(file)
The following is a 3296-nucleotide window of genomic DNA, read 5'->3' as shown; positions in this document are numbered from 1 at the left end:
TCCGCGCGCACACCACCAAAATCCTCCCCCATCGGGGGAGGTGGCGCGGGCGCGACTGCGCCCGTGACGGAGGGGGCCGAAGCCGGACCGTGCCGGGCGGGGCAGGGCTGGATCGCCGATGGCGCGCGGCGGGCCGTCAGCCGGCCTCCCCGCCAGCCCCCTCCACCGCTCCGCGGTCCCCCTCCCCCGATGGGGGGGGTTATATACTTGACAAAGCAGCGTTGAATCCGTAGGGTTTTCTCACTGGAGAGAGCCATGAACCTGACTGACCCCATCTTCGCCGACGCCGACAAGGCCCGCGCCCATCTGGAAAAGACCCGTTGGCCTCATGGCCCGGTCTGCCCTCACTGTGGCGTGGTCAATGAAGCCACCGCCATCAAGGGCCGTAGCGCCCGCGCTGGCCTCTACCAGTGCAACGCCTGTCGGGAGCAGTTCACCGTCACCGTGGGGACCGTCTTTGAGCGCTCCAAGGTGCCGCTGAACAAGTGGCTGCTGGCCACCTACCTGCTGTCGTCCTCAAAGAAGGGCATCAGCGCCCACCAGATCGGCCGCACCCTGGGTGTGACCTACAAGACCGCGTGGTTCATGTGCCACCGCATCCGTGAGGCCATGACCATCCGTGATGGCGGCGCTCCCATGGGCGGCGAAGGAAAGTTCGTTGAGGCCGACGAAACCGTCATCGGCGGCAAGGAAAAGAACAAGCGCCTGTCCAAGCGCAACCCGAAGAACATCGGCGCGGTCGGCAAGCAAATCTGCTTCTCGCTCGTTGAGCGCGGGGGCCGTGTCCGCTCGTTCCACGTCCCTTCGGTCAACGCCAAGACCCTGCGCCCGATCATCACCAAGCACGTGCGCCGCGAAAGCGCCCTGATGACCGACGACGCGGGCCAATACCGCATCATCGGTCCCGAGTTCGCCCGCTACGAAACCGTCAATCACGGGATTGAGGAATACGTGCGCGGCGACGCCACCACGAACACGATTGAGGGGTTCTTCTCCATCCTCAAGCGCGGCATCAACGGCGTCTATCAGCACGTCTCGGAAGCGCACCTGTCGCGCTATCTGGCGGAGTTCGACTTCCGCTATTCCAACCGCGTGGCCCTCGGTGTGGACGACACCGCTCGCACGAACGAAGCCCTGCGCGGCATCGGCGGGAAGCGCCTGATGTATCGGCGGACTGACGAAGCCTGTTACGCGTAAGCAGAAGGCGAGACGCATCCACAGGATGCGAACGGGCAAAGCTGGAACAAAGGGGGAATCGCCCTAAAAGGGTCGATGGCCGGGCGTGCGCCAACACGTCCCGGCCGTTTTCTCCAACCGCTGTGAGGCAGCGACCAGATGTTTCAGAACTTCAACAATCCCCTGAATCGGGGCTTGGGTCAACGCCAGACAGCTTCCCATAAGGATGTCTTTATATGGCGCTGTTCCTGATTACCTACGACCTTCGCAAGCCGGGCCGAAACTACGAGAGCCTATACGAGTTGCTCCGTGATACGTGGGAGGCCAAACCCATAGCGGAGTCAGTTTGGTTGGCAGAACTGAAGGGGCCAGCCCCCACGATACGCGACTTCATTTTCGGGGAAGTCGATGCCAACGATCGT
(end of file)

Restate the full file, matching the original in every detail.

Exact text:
The following is a 3296-nucleotide window of genomic DNA, read 5'->3' as shown; positions in this document are numbered from 1 at the left end:
TCCGCGCGCACACCACCAAAATCCTCCCCCATCGGGGGAGGTGGCGCGGGCGCGACTGCGCCCGTGACGGAGGGGGCCGAAGCCGGACCGTGCCGGGCGGGGCAGGGCTGGATCGCCGATGGCGCGCGGCGGGCCGTCAGCCGGCCTCCCCGCCAGCCCCCTCCACCGCTCCGCGGTCCCCCTCCCCCGATGGGGGGGGTTATATACTTGACAAAGCAGCGTTGAATCCGTAGGGTTTTCTCACTGGAGAGAGCCATGAACCTGACTGACCCCATCTTCGCCGACGCCGACAAGGCCCGCGCCCATCTGGAAAAGACCCGTTGGCCTCATGGCCCGGTCTGCCCTCACTGTGGCGTGGTCAATGAAGCCACCGCCATCAAGGGCCGTAGCGCCCGCGCTGGCCTCTACCAGTGCAACGCCTGTCGGGAGCAGTTCACCGTCACCGTGGGGACCGTCTTTGAGCGCTCCAAGGTGCCGCTGAACAAGTGGCTGCTGGCCACCTACCTGCTGTCGTCCTCAAAGAAGGGCATCAGCGCCCACCAGATCGGCCGCACCCTGGGTGTGACCTACAAGACCGCGTGGTTCATGTGCCACCGCATCCGTGAGGCCATGACCATCCGTGATGGCGGCGCTCCCATGGGCGGCGAAGGAAAGTTCGTTGAGGCCGACGAAACCGTCATCGGCGGCAAGGAAAAGAACAAGCGCCTGTCCAAGCGCAACCCGAAGAACATCGGCGCGGTCGGCAAGCAAATCTGCTTCTCGCTCGTTGAGCGCGGGGGCCGTGTCCGCTCGTTCCACGTCCCTTCGGTCAACGCCAAGACCCTGCGCCCGATCATCACCAAGCACGTGCGCCGCGAAAGCGCCCTGATGACCGACGACGCGGGCCAATACCGCATCATCGGTCCCGAGTTCGCCCGCTACGAAACCGTCAATCACGGGATTGAGGAATACGTGCGCGGCGACGCCACCACGAACACGATTGAGGGGTTCTTCTCCATCCTCAAGCGCGGCATCAACGGCGTCTATCAGCACGTCTCGGAAGCGCACCTGTCGCGCTATCTGGCGGAGTTCGACTTCCGCTATTCCAACCGCGTGGCCCTCGGTGTGGACGACACCGCTCGCACGAACGAAGCCCTGCGCGGCATCGGCGGGAAGCGCCTGATGTATCGGCGGACTGACGAAGCCTGTTACGCGTAAGCAGAAGGCGAGACGCATCCACAGGATGCGAACGGGCAAAGCTGGAACAAAGGGGGAATCGCCCTAAAAGGGTCGATGGCCGGGCGTGCGCCAACACGTCCCGGCCGTTTTCTCCAACCGCTGTGAGGCAGCGACCAGATGTTTCAGAACTTCAACAATCCCCTGAATCGGGGCTTGGGTCAACGCCAGACAGCTTCCCATAAGGATGTCTTTATATGGCGCTGTTCCTGATTACCTACGACCTTCGCAAGCCGGGCCGAAACTACGAGAGCCTATACGAGTTGCTCCGTGATACGTGGGAGGCCAAACCCATAGCGGAGTCAGTTTGGTTGGCAGAACTGAAGGGGCCAGCCCCCACGATACGCGACTTCATTTTCGGGGAAGTCGATGCCAACGATCGT